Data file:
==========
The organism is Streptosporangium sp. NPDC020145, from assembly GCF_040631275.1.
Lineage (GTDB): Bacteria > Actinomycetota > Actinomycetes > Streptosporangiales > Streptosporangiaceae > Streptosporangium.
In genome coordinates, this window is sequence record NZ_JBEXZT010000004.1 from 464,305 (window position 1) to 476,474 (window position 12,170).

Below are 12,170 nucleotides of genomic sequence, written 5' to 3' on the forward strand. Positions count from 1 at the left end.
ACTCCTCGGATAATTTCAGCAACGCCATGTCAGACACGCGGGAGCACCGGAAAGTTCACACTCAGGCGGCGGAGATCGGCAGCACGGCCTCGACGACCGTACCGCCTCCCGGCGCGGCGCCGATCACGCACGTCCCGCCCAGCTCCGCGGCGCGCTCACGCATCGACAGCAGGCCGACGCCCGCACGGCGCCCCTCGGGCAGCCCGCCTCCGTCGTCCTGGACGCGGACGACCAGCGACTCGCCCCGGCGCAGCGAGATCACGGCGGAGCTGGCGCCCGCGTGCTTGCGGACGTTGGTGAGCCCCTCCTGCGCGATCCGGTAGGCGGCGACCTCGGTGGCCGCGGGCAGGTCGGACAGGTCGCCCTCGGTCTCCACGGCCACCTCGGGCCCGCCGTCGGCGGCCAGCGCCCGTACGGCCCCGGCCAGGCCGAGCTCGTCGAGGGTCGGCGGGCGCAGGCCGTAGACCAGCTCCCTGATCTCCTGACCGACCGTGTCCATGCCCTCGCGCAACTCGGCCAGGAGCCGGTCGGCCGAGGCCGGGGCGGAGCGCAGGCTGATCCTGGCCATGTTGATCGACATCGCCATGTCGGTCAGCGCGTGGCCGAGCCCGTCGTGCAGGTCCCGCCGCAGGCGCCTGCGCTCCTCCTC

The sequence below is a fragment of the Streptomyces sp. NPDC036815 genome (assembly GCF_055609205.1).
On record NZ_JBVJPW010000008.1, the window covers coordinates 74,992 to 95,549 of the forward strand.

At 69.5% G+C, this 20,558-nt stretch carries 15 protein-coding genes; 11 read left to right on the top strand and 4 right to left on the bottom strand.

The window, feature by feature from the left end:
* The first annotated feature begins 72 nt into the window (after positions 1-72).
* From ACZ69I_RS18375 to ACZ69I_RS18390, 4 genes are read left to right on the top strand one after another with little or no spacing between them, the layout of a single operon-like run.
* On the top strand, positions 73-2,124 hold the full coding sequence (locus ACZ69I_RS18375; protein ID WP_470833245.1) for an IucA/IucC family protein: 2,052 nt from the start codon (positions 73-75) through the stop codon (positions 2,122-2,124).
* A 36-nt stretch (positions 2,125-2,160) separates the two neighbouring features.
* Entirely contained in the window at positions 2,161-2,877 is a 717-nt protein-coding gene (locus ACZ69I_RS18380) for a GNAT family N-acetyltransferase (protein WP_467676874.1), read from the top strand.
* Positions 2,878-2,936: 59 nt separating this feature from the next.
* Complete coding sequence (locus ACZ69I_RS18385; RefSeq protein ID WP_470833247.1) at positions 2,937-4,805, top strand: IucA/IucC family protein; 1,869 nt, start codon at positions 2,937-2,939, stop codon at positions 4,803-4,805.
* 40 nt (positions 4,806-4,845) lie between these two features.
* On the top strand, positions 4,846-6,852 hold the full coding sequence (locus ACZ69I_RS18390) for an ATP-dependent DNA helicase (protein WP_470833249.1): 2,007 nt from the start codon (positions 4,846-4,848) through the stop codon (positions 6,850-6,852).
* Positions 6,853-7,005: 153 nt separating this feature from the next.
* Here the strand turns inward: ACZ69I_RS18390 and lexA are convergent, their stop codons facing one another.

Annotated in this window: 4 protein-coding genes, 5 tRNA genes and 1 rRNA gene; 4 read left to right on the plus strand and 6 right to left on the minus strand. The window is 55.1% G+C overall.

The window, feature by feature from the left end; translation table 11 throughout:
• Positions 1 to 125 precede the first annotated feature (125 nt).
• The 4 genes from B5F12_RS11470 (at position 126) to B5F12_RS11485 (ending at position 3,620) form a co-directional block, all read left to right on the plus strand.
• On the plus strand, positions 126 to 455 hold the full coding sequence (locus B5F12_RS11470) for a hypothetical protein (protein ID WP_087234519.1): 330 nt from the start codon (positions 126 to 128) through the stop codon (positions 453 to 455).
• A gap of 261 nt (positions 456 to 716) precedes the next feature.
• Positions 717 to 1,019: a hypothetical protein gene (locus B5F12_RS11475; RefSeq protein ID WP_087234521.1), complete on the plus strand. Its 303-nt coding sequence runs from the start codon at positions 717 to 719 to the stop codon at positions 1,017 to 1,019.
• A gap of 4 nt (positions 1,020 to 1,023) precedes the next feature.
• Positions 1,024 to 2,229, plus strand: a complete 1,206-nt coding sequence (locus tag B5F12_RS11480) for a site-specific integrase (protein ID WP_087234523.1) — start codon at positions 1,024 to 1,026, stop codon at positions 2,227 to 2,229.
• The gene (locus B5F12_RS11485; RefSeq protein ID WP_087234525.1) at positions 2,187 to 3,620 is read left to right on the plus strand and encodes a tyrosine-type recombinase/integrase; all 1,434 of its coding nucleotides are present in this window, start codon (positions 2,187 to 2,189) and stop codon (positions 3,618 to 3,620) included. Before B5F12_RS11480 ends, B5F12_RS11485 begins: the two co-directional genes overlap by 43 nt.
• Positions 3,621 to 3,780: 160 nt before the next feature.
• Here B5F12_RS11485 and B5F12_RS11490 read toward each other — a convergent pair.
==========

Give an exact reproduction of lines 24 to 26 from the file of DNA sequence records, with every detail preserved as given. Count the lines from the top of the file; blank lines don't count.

• The 4 genes from B5F12_RS11470 (at position 126) to B5F12_RS11485 (ending at position 3,620) form a co-directional block, all read left to right on the plus strand.
• On the plus strand, positions 126 to 455 hold the full coding sequence (locus B5F12_RS11470) for a hypothetical protein (protein ID WP_087234519.1): 330 nt from the start codon (positions 126 to 128) through the stop codon (positions 453 to 455).
• A gap of 261 nt (positions 456 to 716) precedes the next feature.